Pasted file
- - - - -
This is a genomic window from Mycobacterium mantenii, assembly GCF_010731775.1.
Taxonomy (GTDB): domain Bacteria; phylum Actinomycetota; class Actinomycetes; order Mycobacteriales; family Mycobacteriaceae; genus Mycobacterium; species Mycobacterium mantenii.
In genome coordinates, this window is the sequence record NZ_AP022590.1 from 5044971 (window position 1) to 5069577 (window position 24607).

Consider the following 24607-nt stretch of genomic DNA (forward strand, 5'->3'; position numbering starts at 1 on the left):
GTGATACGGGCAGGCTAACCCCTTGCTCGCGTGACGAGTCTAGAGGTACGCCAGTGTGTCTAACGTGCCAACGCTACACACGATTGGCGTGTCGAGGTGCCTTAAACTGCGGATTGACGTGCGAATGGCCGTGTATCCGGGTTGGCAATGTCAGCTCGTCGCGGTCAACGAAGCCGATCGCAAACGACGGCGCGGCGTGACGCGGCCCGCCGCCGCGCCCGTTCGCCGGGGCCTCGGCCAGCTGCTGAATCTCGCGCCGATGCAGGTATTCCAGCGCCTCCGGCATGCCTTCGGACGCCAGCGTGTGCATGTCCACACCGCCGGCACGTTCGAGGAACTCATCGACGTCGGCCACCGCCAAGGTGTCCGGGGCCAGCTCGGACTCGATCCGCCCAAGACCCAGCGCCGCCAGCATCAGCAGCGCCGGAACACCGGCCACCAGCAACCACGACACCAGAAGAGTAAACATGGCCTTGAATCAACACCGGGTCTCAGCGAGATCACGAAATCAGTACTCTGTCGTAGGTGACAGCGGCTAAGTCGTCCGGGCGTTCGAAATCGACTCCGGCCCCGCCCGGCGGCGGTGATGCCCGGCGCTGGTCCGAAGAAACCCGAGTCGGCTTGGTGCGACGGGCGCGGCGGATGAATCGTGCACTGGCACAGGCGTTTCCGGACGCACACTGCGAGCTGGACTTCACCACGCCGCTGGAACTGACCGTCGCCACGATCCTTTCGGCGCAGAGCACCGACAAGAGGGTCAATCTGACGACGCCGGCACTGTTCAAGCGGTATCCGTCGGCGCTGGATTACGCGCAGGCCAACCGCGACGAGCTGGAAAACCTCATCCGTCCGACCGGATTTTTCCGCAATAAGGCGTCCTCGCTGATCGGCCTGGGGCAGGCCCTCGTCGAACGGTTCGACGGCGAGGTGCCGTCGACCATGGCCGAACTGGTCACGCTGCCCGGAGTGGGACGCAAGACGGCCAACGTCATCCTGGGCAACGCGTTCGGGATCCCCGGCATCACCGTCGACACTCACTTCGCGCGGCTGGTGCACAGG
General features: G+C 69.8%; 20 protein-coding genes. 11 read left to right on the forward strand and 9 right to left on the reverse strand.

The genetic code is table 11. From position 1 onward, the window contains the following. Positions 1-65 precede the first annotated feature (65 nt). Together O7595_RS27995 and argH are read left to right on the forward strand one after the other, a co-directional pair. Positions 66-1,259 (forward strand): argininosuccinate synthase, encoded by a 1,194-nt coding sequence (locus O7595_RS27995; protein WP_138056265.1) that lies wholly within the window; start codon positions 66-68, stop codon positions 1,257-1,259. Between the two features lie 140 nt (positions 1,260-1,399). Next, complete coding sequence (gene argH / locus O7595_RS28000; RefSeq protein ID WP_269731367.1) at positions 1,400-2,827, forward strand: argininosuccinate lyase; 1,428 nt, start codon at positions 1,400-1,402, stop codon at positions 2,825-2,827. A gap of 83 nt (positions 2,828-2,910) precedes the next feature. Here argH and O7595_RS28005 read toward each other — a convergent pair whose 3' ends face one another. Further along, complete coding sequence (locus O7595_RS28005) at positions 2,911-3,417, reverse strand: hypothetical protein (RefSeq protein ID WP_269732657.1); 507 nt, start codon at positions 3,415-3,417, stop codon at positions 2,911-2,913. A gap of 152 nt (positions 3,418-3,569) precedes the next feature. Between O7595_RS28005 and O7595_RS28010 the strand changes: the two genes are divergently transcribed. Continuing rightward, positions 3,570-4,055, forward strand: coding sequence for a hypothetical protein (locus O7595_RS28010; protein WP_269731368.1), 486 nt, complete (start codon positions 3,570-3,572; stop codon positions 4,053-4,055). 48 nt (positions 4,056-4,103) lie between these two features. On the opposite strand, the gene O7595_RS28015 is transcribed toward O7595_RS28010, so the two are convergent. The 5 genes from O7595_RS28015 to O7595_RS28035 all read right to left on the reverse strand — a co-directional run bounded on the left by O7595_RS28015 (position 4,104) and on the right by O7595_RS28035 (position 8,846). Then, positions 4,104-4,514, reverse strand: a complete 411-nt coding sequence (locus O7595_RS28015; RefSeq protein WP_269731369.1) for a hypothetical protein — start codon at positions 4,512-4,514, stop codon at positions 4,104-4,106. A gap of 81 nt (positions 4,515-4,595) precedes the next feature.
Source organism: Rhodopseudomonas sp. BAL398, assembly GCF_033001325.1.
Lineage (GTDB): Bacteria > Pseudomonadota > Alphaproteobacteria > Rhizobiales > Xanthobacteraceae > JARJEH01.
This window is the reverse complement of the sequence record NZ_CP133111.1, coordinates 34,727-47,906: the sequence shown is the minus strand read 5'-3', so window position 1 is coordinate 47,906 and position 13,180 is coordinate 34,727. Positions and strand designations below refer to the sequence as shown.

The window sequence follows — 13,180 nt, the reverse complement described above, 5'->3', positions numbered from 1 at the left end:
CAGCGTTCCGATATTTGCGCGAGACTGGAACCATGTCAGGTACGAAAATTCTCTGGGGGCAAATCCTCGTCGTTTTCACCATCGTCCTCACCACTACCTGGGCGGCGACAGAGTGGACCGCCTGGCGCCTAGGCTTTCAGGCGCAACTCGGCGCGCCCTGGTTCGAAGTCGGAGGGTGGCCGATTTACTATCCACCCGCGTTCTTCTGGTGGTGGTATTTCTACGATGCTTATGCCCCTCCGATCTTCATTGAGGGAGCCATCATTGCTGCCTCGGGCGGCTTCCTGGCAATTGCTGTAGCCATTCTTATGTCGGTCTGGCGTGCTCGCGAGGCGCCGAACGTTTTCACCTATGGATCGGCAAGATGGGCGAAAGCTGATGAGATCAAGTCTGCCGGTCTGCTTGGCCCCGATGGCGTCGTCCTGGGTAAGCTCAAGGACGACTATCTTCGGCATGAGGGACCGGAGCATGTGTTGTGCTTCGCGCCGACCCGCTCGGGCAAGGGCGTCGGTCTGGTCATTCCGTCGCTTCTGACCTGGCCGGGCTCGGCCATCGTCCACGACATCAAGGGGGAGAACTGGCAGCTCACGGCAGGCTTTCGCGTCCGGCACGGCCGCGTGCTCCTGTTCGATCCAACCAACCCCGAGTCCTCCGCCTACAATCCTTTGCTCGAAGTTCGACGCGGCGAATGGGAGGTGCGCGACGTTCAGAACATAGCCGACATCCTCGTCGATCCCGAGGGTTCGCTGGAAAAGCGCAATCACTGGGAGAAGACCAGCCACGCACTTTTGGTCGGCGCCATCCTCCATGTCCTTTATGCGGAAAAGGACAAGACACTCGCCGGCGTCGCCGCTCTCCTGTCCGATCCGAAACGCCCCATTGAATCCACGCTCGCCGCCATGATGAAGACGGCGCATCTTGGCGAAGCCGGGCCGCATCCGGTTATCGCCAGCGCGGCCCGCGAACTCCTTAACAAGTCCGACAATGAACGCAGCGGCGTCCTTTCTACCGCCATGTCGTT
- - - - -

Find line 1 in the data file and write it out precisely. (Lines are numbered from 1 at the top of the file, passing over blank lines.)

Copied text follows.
This is a genomic window from Mycobacterium mantenii, assembly GCF_010731775.1.